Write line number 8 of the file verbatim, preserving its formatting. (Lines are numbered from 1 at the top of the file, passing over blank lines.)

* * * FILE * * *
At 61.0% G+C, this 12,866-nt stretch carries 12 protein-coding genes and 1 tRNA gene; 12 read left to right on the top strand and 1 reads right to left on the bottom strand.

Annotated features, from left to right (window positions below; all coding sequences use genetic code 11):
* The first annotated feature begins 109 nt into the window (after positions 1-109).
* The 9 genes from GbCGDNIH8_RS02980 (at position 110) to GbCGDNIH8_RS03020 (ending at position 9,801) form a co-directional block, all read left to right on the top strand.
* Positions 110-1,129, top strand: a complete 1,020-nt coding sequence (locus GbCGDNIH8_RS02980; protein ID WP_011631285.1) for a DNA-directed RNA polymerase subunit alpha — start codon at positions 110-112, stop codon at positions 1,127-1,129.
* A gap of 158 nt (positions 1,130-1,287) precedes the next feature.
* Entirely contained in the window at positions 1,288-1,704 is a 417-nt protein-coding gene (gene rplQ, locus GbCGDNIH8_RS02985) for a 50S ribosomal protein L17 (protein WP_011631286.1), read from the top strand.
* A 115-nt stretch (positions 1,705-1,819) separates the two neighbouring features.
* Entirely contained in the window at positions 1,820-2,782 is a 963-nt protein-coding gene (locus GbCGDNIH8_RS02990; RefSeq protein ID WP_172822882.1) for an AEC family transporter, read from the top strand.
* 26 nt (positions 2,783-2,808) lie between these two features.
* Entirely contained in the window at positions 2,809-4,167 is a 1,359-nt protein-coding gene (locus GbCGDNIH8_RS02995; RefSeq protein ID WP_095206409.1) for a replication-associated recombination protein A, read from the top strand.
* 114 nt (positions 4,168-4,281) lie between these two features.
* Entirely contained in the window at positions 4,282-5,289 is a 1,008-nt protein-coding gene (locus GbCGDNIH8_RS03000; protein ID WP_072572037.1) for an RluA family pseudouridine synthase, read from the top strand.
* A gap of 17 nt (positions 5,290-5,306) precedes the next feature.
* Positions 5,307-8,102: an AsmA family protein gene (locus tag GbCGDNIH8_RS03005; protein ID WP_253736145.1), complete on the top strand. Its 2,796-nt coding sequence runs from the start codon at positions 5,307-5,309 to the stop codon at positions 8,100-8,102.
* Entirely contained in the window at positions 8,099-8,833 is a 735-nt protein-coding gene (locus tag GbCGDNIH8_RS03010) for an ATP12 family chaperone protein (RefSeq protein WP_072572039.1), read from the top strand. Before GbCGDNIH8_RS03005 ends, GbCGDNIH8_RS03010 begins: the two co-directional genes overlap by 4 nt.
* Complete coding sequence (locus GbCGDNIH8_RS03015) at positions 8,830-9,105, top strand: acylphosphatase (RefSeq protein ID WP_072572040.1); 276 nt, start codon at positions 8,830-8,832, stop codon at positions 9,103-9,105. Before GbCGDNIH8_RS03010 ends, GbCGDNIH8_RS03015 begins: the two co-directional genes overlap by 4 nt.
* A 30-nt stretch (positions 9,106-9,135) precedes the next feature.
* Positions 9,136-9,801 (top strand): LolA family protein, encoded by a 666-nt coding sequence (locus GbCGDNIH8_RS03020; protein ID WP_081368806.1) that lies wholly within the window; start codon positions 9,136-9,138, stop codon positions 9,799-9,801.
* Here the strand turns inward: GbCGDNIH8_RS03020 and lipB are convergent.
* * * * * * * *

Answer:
* A 115-nt stretch (positions 1,705-1,819) separates the two neighbouring features.